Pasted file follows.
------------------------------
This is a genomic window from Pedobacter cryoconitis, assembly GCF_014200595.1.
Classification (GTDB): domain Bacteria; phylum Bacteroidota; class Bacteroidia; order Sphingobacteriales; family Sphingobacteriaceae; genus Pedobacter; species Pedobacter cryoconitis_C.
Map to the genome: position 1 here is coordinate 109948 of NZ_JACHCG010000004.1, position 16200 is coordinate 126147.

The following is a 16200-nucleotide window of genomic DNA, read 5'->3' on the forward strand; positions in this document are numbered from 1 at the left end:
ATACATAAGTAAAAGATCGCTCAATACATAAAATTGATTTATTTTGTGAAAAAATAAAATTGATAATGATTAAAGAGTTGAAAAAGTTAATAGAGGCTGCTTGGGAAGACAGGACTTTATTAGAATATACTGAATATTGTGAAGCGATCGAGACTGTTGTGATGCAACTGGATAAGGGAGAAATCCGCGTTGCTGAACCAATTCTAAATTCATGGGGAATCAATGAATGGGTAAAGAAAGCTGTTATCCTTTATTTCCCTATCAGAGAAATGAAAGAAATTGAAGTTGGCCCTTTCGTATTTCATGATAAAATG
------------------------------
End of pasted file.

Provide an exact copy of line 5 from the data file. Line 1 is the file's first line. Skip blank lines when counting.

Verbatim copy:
ATACATAAGTAAAAGATCGCTCAATACATAAAATTGATTTATTTTGTGAAAAAATAAAATTGATAATGATTAAAGAGTTGAAAAAGTTAATAGAGGCTGCTTGGGAAGACAGGACTTTATTAGAATATACTGAATATTGTGAAGCGATCGAGACTGTTGTGATGCAACTGGATAAGGGAGAAATCCGCGTTGCTGAACCAATTCTAAATTCATGGGGAATCAATGAATGGGTAAAGAAAGCTGTTATCCTTTATTTCCCTATCAGAGAAATGAAAGAAATTGAAGTTGGCCCTTTCGTATTTCATGATAAAATG